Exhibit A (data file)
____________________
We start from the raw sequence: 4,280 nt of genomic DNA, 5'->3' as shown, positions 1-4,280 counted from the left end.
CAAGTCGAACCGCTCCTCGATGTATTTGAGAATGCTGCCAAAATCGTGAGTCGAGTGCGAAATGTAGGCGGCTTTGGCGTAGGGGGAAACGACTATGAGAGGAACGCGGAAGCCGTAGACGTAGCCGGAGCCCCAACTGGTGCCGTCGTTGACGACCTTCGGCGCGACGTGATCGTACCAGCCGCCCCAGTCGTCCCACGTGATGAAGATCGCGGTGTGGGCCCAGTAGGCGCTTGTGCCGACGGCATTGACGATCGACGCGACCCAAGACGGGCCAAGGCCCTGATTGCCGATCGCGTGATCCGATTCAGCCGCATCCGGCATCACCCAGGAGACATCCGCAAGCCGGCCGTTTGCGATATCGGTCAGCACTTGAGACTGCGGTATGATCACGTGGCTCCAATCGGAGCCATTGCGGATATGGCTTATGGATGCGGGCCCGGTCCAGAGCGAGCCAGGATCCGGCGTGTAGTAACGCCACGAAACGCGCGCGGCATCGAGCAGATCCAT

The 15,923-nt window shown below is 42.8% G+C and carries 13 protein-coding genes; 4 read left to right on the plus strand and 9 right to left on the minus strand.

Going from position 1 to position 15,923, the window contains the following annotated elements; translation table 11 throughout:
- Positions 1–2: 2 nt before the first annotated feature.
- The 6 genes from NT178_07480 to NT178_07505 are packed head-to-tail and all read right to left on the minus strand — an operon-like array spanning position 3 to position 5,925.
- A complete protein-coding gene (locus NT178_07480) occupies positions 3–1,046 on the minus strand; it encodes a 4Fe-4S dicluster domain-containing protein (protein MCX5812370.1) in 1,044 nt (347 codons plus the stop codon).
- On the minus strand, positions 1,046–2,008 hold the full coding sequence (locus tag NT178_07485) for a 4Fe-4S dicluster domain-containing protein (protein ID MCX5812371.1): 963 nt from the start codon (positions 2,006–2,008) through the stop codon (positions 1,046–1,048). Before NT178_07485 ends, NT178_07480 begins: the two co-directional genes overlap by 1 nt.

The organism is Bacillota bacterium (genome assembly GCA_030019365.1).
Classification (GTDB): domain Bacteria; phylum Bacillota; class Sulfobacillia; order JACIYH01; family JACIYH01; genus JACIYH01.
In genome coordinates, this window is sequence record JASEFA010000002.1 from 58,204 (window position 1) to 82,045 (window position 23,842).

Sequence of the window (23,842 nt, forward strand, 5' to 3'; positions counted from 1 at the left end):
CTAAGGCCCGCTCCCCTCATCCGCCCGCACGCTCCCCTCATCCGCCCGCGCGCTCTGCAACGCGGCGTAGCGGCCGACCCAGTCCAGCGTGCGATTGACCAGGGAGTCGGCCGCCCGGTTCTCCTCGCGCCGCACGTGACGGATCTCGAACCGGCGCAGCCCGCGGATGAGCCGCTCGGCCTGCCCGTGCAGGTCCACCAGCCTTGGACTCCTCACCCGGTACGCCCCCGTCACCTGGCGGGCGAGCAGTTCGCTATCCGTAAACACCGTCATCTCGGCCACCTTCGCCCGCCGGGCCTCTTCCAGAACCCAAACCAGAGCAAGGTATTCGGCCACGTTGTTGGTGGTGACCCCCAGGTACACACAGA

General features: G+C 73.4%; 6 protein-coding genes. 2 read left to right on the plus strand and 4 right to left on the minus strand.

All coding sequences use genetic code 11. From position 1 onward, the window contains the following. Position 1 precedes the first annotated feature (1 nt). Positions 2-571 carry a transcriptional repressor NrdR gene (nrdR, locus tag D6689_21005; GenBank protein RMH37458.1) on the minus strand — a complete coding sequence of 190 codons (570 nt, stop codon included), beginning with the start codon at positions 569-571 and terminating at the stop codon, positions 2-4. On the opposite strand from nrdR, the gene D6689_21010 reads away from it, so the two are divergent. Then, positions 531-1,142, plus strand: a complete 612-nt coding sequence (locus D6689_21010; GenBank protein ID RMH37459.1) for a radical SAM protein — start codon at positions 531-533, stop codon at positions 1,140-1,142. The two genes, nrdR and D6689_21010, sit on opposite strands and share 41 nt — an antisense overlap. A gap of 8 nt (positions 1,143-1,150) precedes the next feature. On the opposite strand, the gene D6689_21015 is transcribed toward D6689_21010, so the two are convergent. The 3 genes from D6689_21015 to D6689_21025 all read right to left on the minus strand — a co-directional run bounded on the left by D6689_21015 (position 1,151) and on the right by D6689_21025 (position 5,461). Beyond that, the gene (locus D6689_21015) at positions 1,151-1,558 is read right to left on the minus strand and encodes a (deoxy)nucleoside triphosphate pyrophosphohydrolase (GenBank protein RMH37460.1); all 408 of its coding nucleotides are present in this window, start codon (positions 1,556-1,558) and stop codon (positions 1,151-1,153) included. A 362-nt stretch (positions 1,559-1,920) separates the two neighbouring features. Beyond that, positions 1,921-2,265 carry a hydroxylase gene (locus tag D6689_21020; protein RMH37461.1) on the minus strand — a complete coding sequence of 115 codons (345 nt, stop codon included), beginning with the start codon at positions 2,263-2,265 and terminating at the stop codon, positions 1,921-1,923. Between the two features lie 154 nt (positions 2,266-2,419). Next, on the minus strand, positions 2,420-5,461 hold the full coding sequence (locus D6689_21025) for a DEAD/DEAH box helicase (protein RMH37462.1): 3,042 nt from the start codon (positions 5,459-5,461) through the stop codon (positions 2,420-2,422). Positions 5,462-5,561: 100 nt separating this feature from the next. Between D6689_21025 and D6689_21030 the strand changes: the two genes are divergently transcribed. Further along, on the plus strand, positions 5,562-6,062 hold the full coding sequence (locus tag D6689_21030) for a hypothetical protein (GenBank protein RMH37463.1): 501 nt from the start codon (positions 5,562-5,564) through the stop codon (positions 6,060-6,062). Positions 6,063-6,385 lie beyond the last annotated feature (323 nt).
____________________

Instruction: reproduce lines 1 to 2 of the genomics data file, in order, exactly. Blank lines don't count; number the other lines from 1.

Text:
We start from the raw sequence: 4,280 nt of genomic DNA, 5'->3' as shown, positions 1-4,280 counted from the left end.
CAAGTCGAACCGCTCCTCGATGTATTTGAGAATGCTGCCAAAATCGTGAGTCGAGTGCGAAATGTAGGCGGCTTTGGCGTAGGGGGAAACGACTATGAGAGGAACGCGGAAGCCGTAGACGTAGCCGGAGCCCCAACTGGTGCCGTCGTTGACGACCTTCGGCGCGACGTGATCGTACCAGCCGCCCCAGTCGTCCCACGTGATGAAGATCGCGGTGTGGGCCCAGTAGGCGCTTGTGCCGACGGCATTGACGATCGACGCGACCCAAGACGGGCCAAGGCCCTGATTGCCGATCGCGTGATCCGATTCAGCCGCATCCGGCATCACCCAGGAGACATCCGCAAGCCGGCCGTTTGCGATATCGGTCAGCACTTGAGACTGCGGTATGATCACGTGGCTCCAATCGGAGCCATTGCGGATATGGCTTATGGATGCGGGCCCGGTCCAGAGCGAGCCAGGATCCGGCGTGTAGTAACGCCACGAAACGCGCGCGGCATCGAGCAGATCCAT